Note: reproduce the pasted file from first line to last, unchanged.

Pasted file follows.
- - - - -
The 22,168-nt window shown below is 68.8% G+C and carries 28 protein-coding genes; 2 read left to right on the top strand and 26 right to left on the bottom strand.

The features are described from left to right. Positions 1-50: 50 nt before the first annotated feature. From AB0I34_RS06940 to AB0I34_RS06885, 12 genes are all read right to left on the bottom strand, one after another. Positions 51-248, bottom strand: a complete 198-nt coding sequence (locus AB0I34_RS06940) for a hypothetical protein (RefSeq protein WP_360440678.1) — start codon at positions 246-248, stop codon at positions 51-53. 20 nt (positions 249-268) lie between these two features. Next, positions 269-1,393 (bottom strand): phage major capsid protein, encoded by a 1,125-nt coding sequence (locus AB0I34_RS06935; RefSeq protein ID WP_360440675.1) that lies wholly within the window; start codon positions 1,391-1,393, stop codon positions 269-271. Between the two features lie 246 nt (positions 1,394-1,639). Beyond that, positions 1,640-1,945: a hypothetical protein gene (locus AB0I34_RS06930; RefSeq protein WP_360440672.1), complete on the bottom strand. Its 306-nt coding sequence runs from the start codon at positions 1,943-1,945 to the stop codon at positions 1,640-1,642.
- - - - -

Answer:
The 22,168-nt window shown below is 68.8% G+C and carries 28 protein-coding genes; 2 read left to right on the top strand and 26 right to left on the bottom strand.

The features are described from left to right. Positions 1-50: 50 nt before the first annotated feature. From AB0I34_RS06940 to AB0I34_RS06885, 12 genes are all read right to left on the bottom strand, one after another. Positions 51-248, bottom strand: a complete 198-nt coding sequence (locus AB0I34_RS06940) for a hypothetical protein (RefSeq protein WP_360440678.1) — start codon at positions 246-248, stop codon at positions 51-53. 20 nt (positions 249-268) lie between these two features. Next, positions 269-1,393 (bottom strand): phage major capsid protein, encoded by a 1,125-nt coding sequence (locus AB0I34_RS06935; RefSeq protein ID WP_360440675.1) that lies wholly within the window; start codon positions 1,391-1,393, stop codon positions 269-271. Between the two features lie 246 nt (positions 1,394-1,639). Beyond that, positions 1,640-1,945: a hypothetical protein gene (locus AB0I34_RS06930; RefSeq protein WP_360440672.1), complete on the bottom strand. Its 306-nt coding sequence runs from the start codon at positions 1,943-1,945 to the stop codon at positions 1,640-1,642.